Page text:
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What Is Wisdom - Why Is Wisdom Hard to Define?

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Introduction: What is Wisdom?

When the question, "What is Wisdom?" is asked, philosopher's always have a view from the question. Each philosopher has their own interpretation of what wisdom is. But, what does wisdom really mean? Is it knowledge, science, or just common sense? I believe it is a mixture of all these things and more. There are many books written on the subject; from the dictionary, which defines it, to the Bible and Socrates. Webster's New World Dictionary defines the word wisdom as "the quality of being wise; power of judging rightly and following the soundest course of action, based on knowledge, experience, understanding, etc.; good judgment; sagacity (penetrating intelligence and sound judgment)". In this paper, I will present my interpretation of one instance of how wisdom is obtained and hopefully passed on.

Problem: Why is wisdom hard to define?

I perceive wisdom as the ability to make the best decision or to select the best course of action according to the current situation with respect to prior similar situations and their outcomes. Wisdom is what I like to call acquired knowledge over time and experience. Wisdom is often associated with formal education. On the other hand, you may not be formally educated, but still considered wise. Daniel Kolak, the author of Lovers and Wisdom and a philosopher, has defined wisdom, as knowing the extent of your knowledge, and able to apply it as rationally and morally. Kolak has suggested that the interpretation from the definition is that the more you know the more wise you become as a person. Wisdom might mean having a wise attitude and good sense but how someone's response to a different situation might not reflect wisdom. Not every person responds to every situation the same so is that to say that one has wisdom and the other does not. I think you know you are on the right path to gaining wisdom when you learn from your past experiences. No matter what path we choose to go down we are constantly learning from it and slowing gaining wisdom in different areas of life.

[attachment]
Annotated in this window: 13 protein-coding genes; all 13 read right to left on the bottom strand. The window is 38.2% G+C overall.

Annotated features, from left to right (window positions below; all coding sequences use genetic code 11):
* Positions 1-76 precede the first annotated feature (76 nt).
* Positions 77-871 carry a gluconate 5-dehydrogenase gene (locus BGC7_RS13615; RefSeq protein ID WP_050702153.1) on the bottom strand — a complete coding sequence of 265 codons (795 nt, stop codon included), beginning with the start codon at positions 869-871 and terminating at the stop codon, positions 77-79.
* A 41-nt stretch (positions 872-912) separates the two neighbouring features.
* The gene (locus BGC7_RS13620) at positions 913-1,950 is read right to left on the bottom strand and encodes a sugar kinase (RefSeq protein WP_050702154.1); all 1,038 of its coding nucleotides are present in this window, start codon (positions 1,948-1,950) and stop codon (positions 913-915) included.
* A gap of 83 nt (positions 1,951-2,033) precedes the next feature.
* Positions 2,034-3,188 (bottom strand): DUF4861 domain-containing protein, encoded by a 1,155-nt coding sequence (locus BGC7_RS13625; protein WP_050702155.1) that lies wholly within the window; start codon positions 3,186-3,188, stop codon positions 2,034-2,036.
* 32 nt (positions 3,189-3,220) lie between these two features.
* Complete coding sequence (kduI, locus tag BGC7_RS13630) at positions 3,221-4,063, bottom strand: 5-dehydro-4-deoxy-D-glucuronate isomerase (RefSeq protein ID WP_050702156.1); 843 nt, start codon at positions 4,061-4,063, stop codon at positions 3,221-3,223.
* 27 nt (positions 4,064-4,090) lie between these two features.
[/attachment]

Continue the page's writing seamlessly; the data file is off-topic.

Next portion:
Philosopher's Solution: Socrates

The longing to understand something often turns into a quest for knowledge and wisdom that leads one to different sources with various questions in hopes that our craving to understanding will be fulfilled. However, (in Plato's The Trial and Death of Socrates) the reader finds Socrates asking questions not to gain knowledge or wisdom, but to take apart wisdom (Kolak 4) Through his constant questioning and challenging of thoughts and responses Socrates is attempting to reveal to the subject of his questions that they are not truly as wise as they believe themselves to be. Socrates argued that there were, in fact, real and Ð''objective' values, and that reason could be used not only to win arguments but to discover the most important truths about human life. (Solomon 34) Socrates' point was not just to destroy other people's claims and arguments, even though he rarely gave the answers to his own questions. His point was to strengthen others to seek the answers themselves, and Socrates, unlike some of the Sophists, seemed confident that there was an answer to the basic questions about life. Truth be told, Socrates was not contrasting to the Sophists; even though he was the first to admit from his own ignorance, he tended to believe in something. Socrates believed that virtue is the most important from all possessions, that truth lies beyond the shadows from our everyday experience, and that the proper business of the philosopher is to show us how little we really know. "But like the clever logicians of ancient



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